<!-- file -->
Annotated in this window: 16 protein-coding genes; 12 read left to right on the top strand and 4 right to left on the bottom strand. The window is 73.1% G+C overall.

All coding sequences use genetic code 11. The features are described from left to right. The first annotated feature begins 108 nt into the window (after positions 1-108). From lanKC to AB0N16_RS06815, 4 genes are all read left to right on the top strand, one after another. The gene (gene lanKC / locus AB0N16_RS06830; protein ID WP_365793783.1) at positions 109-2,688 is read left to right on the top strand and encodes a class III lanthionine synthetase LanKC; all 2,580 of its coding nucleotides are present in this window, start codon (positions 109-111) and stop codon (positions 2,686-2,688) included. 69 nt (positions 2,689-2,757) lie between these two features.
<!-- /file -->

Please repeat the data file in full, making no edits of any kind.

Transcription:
Annotated in this window: 16 protein-coding genes; 12 read left to right on the top strand and 4 right to left on the bottom strand. The window is 73.1% G+C overall.

All coding sequences use genetic code 11. The features are described from left to right. The first annotated feature begins 108 nt into the window (after positions 1-108). From lanKC to AB0N16_RS06815, 4 genes are all read left to right on the top strand, one after another. The gene (gene lanKC / locus AB0N16_RS06830; protein ID WP_365793783.1) at positions 109-2,688 is read left to right on the top strand and encodes a class III lanthionine synthetase LanKC; all 2,580 of its coding nucleotides are present in this window, start codon (positions 109-111) and stop codon (positions 2,686-2,688) included. 69 nt (positions 2,689-2,757) lie between these two features.